If you're feeling good about the market, you're not alone. Let's go over some of this week's more uplifting headlines.

1. Quoth the BlackBerry forever more
Life will get more portable for Baltimore police officers, now that the budget has been approved to issue Research In Motion (NASDAQ:RIMM) BlackBerry devices to all patrol officers. These "Pocket Cops" allow officers to perform warrant checks, pull up suspect photos, and check vehicle registrations.

Early results find that BlackBerry-carrying cops are generating more arrests, freed from radioing in requests or surfing through clumsy laptops.

This is great news for Research In Motion, naturally, especially if other major cities follow suit. BlackBerry-proficient officers may also steer friends and family members to choose BlackBerry over the sexier smartphone options.

2. Disney gets a dose of gamma rays
Disney (NYSE:DIS) is buying Marvel (NYSE:MVL) in a $4 billion deal, but you know that comic book fans aren't happy.

In their minds, it's just a matter of time before the family entertainment giant fiendishly ensnares their beloved superheroes:

  • The Hulk joins Disney's Kermit the Frog in an "It's Not Easy Being Green" duet.
  • A Disney Channel special arms the younger X-Men mutants with musical powers, trouncing Magneto's minions in the ultimate battle of the bands.
  • Coming soon to Disneyland: Iron Man, the steel coaster.

None of this will happen, of course. If Disney thought it had the in-house ability to create a library of thousands of engaging comic book characters, it would have saved itself a cool $4 billion. 

No, Disney understands how important it is for Marvel to stay autonomous, yet have the ability to turn to Disney's financing muscle and licensing prowess. Marvel will be an even more powerful company in a few years because of Disney. Bet on it.

3. Boxy but Sirius
Cars have been outfitted with satellite radio receivers for years, so it's only natural to see Sirius XM Radio (NASDAQ:SIRI) turn its attention to the used car market, now that so many resold vehicles have inactive receivers.

Sirius XM's latest deal involves Volvo. The automaker will offer three free months of Sirius to buyers of certified pre-owned cars with dormant receivers.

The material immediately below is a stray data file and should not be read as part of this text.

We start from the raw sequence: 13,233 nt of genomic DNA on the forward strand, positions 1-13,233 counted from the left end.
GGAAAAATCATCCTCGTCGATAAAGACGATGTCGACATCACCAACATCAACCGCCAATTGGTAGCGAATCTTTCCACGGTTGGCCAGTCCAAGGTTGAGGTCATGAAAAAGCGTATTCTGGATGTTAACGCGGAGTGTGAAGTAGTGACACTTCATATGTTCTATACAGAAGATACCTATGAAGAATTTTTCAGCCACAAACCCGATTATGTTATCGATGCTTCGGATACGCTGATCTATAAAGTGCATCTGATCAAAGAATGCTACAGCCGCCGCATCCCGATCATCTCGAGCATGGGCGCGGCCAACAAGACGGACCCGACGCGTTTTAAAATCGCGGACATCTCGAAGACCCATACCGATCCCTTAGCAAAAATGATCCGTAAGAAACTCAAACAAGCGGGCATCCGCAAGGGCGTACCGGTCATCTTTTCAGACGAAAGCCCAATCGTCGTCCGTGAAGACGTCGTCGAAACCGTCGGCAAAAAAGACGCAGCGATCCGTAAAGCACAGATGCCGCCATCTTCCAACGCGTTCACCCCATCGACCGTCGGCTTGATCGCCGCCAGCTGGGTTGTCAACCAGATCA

New car showrooms have a motivated sales force pushing the factory-installed receivers, but used car buyers just want an attractively priced automobile. Now that Volvo has a financial incentive to nudge secondhand car buyers toward satellite radio, everyone wins. Volvo makes a little more money, while Sirius XM lands incremental subscribers.

4. An old jewel gets a new setting
Blue Nile (NASDAQ:NILE) has made it through the dot-com bubble and the recession with its website -- and profitability -- intact.

That isn't enough, apparently. The online jeweler gave its namesake site a makeover, the first redesign since its launch in 1999.

Blue Nile's new site features product snapshots that are four times larger than before. The new site is also more intuitive, with less clicking required to arrive at the information that fine jewelry buyers need before making a big-ticket purchasing decision.

The moves make sense, but Blue Nile gets the nod for breaking in the makeover during a seasonal and cyclical lull. Sleepy summer sales should pick up once the holidays roll around, but this has also been a tough recession for upscale jewelers. Why not roll the dice and tweak a site that -- while not broken -- had room for improvement?

You have to admire the players who take batting practice during rain delays. Swing away, Blue Nile.

5. Make it a YouTube night
Are YouTube viewers ready to pay up? Google's (NASDAQ:GOOG) video-sharing site is in discussions with several studios to offer premium digital movie rentals, according to The Wall Street Journal.

If studios agree -- and it's hard to imagine why they wouldn't -- YouTube could soon offer high-quality streams of fresh releases at $3.99 a flick.

That's a smart move on several different levels:

  • Diversifying away from ad-supported revenue gives the YouTube model some welcome depth.
  • Sponsors will realize that YouTube isn't just about serving short clips to freeloaders. They'll likely be willing to pay more to reach premium viewers.
  • YouTube rentals may keep Netflix's (NASDAQ:NFLX) growth in check. Studios will think twice before signing less lucrative deals to stream their movies through Netflix's service, since the DVD rental giant makes streaming video available at no additional cost to its unlimited-plan subscribers.

As big as YouTube is, the world's leading video-sharing site may just have the girth to make premium digital video succeed, for a change.

Google and Blue Nile are Motley Fool Rule Breakers selections. Walt Disney, Marvel Entertainment, and Netflix are Motley Fool Stock Advisor recommendations. Walt Disney is a Motley Fool Inside Value recommendation. Try any of our Foolish newsletter services, free for 30 days.

Longtime Fool contributor Rick Munarriz is an optimist at every turn. He's the inspiration for The Killers' "Mr. Brightside" song. He does not own shares in any of the stocks in this story, except for Disney and Netflix. Rick is also part of the Rule Breakers newsletter research team, seeking out tomorrow's ultimate growth stocks a day early. The Fool has a disclosure policy.